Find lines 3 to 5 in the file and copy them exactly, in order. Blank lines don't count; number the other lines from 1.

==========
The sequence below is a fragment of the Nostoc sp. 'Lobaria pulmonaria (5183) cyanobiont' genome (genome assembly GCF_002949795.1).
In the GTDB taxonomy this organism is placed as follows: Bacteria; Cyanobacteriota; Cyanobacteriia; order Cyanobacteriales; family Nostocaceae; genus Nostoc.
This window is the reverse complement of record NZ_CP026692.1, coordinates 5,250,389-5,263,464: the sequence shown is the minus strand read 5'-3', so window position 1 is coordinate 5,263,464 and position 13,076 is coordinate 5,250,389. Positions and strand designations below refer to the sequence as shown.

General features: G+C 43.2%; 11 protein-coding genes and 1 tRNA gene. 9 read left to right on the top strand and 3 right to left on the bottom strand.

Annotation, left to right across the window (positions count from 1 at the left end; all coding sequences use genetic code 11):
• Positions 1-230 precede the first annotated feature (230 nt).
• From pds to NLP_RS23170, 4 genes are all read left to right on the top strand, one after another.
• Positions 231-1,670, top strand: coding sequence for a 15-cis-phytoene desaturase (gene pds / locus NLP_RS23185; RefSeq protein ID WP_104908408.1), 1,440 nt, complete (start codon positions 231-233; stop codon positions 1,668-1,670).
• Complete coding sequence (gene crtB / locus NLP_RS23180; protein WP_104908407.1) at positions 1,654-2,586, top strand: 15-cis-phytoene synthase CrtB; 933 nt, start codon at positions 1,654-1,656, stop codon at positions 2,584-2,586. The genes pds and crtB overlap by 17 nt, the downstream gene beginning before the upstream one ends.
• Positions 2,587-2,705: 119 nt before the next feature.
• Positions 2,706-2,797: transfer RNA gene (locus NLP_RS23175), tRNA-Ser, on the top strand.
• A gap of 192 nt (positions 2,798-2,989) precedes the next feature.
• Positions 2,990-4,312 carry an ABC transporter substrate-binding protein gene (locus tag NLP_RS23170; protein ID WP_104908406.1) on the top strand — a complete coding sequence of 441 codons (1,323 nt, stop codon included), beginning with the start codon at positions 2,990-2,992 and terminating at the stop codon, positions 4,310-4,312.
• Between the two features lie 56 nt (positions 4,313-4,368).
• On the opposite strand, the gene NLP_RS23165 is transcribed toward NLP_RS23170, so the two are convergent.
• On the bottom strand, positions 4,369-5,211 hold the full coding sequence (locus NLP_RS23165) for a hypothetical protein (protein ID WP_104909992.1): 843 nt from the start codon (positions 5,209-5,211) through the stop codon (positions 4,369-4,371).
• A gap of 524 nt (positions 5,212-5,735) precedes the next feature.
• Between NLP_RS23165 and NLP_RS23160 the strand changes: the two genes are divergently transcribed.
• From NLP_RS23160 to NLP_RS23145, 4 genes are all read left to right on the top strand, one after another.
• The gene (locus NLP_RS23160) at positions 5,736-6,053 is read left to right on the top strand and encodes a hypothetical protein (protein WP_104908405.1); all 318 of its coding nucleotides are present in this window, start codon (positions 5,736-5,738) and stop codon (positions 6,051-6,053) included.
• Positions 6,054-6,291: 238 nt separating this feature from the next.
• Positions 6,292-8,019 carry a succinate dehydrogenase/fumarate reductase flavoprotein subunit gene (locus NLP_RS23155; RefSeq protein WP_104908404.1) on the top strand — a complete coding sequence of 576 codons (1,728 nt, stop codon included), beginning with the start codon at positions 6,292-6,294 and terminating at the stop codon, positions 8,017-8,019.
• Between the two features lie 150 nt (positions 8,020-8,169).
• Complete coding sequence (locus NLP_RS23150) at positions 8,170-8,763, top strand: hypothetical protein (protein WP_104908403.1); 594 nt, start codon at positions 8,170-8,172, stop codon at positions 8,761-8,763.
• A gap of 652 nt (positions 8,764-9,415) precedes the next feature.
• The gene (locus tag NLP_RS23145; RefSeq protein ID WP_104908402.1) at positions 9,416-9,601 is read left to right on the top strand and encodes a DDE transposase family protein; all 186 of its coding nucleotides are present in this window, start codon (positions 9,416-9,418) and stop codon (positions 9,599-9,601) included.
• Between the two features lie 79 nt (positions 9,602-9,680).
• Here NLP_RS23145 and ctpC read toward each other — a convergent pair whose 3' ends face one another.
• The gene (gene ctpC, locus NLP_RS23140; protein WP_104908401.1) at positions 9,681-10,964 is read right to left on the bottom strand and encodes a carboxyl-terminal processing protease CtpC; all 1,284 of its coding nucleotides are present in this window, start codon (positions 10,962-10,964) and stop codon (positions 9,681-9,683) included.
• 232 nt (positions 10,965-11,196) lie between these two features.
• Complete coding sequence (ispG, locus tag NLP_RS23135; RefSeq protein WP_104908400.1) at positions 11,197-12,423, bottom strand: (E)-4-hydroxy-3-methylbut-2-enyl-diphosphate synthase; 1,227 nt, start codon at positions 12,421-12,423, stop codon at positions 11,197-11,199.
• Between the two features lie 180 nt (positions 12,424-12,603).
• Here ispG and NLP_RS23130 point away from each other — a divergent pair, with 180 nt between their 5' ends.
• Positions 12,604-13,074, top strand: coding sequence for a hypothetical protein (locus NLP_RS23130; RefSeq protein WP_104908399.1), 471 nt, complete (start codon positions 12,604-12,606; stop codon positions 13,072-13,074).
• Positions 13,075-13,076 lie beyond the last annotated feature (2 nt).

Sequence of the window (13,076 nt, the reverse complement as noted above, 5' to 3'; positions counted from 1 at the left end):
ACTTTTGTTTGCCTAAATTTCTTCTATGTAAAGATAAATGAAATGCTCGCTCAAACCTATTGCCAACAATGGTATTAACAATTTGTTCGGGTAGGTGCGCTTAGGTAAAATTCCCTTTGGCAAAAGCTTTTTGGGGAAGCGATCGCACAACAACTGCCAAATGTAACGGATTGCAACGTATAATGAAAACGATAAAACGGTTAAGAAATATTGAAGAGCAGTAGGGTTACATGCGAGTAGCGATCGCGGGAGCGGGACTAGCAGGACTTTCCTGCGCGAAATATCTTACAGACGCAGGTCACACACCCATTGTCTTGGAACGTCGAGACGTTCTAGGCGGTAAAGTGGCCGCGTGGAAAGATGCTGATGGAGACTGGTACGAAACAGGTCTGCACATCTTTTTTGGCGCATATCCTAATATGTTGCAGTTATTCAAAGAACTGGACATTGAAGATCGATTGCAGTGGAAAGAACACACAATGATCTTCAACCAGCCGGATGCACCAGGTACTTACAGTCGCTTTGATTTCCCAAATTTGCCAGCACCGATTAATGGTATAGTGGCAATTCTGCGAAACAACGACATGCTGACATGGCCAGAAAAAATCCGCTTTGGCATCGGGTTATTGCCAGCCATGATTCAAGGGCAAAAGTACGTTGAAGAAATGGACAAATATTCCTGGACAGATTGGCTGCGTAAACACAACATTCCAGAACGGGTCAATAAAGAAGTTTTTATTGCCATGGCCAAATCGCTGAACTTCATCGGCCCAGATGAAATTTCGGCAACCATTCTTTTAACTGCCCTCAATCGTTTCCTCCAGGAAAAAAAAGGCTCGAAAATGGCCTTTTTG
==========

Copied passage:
This window is the reverse complement of record NZ_CP026692.1, coordinates 5,250,389-5,263,464: the sequence shown is the minus strand read 5'-3', so window position 1 is coordinate 5,263,464 and position 13,076 is coordinate 5,250,389. Positions and strand designations below refer to the sequence as shown.

General features: G+C 43.2%; 11 protein-coding genes and 1 tRNA gene. 9 read left to right on the top strand and 3 right to left on the bottom strand.

Annotation, left to right across the window (positions count from 1 at the left end; all coding sequences use genetic code 11):